#### Method.
This parameter specifies how to project the smaller volume:
- `MIP`: We take the maximum intensity projection.
- `Mean`: the take the mean along Z.
- `Collect `: we don't project on a single size, but instead output the smaller volume. If this method is selected for at leat one channel, all the `Method` values in the other boxes are ignored.
#### Offset.
Specifies by how many slices to offset the reference surface for this channel. For instance if you want to grab the intensities in a layer 8 z-slices above the reference surface, just enter a value of +8.
#### DeltaZ.
Specifies the thickness of the smaller volume around the reference surface. The thickness of this volume is set to be ±∆z around the reference surface so a value of 2 results in incorporating 5 (2+1+2). A value of 0 takes only the reference surface plane.
### The `Execute` panel.
This is where you can run the projection process.
The `Preview` side on the left runs the process on the current time-point. The right part runs it on the whole movie (if any). In case you have a large file with many time-points, you can choose to save results for individual time-points.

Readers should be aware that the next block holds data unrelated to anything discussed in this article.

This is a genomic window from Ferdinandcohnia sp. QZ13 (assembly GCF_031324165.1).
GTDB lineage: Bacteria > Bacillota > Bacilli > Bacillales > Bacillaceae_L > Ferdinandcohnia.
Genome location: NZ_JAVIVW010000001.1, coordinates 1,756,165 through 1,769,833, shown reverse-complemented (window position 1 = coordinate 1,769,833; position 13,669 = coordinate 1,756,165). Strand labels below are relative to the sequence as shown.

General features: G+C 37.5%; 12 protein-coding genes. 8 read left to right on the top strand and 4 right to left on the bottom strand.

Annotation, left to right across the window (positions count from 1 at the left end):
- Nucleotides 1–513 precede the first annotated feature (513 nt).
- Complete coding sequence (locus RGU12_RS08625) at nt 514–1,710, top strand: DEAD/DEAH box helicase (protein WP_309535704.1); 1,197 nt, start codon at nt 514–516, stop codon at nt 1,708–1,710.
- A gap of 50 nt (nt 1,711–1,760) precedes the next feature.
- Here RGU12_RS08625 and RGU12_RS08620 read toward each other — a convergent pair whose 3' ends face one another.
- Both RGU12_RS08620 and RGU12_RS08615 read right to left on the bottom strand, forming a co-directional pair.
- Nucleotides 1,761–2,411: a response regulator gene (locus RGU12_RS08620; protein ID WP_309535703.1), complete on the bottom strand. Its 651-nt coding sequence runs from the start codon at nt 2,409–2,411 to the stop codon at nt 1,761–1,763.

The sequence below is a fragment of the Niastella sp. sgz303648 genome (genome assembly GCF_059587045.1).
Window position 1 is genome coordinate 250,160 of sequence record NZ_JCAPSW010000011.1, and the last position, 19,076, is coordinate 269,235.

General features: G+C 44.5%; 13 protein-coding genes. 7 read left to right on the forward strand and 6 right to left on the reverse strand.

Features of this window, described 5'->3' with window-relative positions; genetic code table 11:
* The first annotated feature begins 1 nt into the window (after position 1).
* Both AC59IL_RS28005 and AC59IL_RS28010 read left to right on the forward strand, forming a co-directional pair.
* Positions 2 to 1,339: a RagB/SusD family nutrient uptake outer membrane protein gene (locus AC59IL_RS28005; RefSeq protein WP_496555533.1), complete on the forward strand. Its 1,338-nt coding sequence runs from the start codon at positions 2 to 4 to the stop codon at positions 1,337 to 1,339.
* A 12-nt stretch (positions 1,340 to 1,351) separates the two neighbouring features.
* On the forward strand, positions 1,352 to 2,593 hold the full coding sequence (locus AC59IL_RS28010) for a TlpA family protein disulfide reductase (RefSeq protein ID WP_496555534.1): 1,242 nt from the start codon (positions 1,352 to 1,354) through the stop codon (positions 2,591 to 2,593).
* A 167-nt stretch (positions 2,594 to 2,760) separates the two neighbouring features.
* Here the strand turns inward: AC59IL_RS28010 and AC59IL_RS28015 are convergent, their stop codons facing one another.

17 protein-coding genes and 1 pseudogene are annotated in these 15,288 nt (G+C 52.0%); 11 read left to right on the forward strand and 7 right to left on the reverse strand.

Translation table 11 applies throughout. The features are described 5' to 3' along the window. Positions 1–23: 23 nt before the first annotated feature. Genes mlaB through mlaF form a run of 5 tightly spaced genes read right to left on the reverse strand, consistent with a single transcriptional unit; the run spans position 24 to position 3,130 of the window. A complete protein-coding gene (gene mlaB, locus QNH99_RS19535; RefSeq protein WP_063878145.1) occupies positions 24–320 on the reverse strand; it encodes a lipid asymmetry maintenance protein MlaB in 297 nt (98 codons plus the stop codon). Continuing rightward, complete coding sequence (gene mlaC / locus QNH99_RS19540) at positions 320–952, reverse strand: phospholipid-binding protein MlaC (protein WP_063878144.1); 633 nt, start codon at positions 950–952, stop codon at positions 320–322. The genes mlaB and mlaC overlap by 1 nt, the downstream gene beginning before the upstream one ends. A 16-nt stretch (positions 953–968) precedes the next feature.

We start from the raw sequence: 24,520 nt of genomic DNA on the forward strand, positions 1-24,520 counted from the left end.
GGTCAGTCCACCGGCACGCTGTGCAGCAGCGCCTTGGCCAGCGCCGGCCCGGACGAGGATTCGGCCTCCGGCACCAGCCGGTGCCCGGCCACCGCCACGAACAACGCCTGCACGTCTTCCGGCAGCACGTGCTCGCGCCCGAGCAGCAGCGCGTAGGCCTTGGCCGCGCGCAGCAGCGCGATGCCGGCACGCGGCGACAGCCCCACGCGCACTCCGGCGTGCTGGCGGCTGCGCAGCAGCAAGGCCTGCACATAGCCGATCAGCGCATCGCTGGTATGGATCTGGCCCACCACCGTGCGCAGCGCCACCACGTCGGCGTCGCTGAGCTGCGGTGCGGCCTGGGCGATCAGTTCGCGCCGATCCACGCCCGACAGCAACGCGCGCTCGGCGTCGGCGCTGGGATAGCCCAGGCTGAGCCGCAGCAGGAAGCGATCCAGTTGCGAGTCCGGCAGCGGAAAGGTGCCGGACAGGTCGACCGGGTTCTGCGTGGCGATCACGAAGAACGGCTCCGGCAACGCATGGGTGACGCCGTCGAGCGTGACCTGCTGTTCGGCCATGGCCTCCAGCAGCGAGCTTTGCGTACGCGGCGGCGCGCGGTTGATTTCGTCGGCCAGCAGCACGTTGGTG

## Related work.
### DeProj.
Check our MATLAB analysis tools called DeProj:
https://gitlab.pasteur.fr/iah-public/DeProj
It takes:
- the results of a segmentation on the projection image;
- the height-map;
and generates accurate morphological measurements of the tissue cells.
### Other projection tools.
There are several other tools to generate this kind of projections:
- Stack Focuser, an ImageJ plugin: https://imagej.nih.gov/ij/plugins/stack-focuser.html
- SurfCut, an Image macro: https://bmcbiol.biomedcentral.com/articles/10.1186/s12915-019-0657-1
- PreMosa, a standalone software: https://academic.oup.com/bioinformatics/article/33/16/2563/3104469
- Extended Depth of Field, an ImageJ plugin: http://bigwww.epfl.ch/demo/edf/
- Min. Cost Z Surface, an ImageJ plugin: https://imagej.net/Minimum_Cost_Z_surface_Projection
- FastSME and SME, MATLAB software for the extraction of smooth-manifold structures: https://openaccess.thecvf.com/content_cvpr_2018_workshops/w44/html/Basu_FastSME_Faster_and_CVPR_2018_paper.html